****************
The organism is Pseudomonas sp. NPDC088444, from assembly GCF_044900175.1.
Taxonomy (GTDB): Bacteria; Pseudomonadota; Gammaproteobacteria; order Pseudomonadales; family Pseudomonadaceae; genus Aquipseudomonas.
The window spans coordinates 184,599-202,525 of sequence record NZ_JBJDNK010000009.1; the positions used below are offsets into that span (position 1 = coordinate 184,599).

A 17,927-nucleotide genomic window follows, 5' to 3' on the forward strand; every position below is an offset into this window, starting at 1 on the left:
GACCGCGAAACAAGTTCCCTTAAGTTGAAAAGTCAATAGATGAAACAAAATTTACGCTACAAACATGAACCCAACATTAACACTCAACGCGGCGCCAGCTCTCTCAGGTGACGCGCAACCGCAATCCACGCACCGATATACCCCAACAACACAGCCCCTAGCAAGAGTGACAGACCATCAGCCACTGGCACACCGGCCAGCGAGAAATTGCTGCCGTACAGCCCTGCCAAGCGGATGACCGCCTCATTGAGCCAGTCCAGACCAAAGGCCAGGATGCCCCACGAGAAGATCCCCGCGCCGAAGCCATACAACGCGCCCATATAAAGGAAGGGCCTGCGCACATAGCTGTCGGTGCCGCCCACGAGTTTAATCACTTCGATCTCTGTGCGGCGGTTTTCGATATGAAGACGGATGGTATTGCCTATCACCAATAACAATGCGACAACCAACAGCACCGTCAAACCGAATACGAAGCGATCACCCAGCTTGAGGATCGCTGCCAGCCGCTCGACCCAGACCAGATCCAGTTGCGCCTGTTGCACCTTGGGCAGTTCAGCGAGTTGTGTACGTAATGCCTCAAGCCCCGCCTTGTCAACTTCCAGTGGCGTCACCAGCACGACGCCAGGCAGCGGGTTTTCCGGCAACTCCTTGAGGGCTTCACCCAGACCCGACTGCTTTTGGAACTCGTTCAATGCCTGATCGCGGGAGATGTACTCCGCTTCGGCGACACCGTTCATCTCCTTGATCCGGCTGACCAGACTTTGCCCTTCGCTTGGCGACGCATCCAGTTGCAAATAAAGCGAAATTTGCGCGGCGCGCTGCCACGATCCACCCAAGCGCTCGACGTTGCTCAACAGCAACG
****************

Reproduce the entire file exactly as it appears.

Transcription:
The organism is Pseudomonas sp. NPDC088444, from assembly GCF_044900175.1.
Taxonomy (GTDB): Bacteria; Pseudomonadota; Gammaproteobacteria; order Pseudomonadales; family Pseudomonadaceae; genus Aquipseudomonas.
The window spans coordinates 184,599-202,525 of sequence record NZ_JBJDNK010000009.1; the positions used below are offsets into that span (position 1 = coordinate 184,599).

A 17,927-nucleotide genomic window follows, 5' to 3' on the forward strand; every position below is an offset into this window, starting at 1 on the left:
GACCGCGAAACAAGTTCCCTTAAGTTGAAAAGTCAATAGATGAAACAAAATTTACGCTACAAACATGAACCCAACATTAACACTCAACGCGGCGCCAGCTCTCTCAGGTGACGCGCAACCGCAATCCACGCACCGATATACCCCAACAACACAGCCCCTAGCAAGAGTGACAGACCATCAGCCACTGGCACACCGGCCAGCGAGAAATTGCTGCCGTACAGCCCTGCCAAGCGGATGACCGCCTCATTGAGCCAGTCCAGACCAAAGGCCAGGATGCCCCACGAGAAGATCCCCGCGCCGAAGCCATACAACGCGCCCATATAAAGGAAGGGCCTGCGCACATAGCTGTCGGTGCCGCCCACGAGTTTAATCACTTCGATCTCTGTGCGGCGGTTTTCGATATGAAGACGGATGGTATTGCCTATCACCAATAACAATGCGACAACCAACAGCACCGTCAAACCGAATACGAAGCGATCACCCAGCTTGAGGATCGCTGCCAGCCGCTCGACCCAGACCAGATCCAGTTGCGCCTGTTGCACCTTGGGCAGTTCAGCGAGTTGTGTACGTAATGCCTCAAGCCCCGCCTTGTCAACTTCCAGTGGCGTCACCAGCACGACGCCAGGCAGCGGGTTTTCCGGCAACTCCTTGAGGGCTTCACCCAGACCCGACTGCTTTTGGAACTCGTTCAATGCCTGATCGCGGGAGATGTACTCCGCTTCGGCGACACCGTTCATCTCCTTGATCCGGCTGACCAGACTTTGCCCTTCGCTTGGCGACGCATCCAGTTGCAAATAAAGCGAAATTTGCGCGGCGCGCTGCCACGATCCACCCAAGCGCTCGACGTTGCTCAACAGCAACG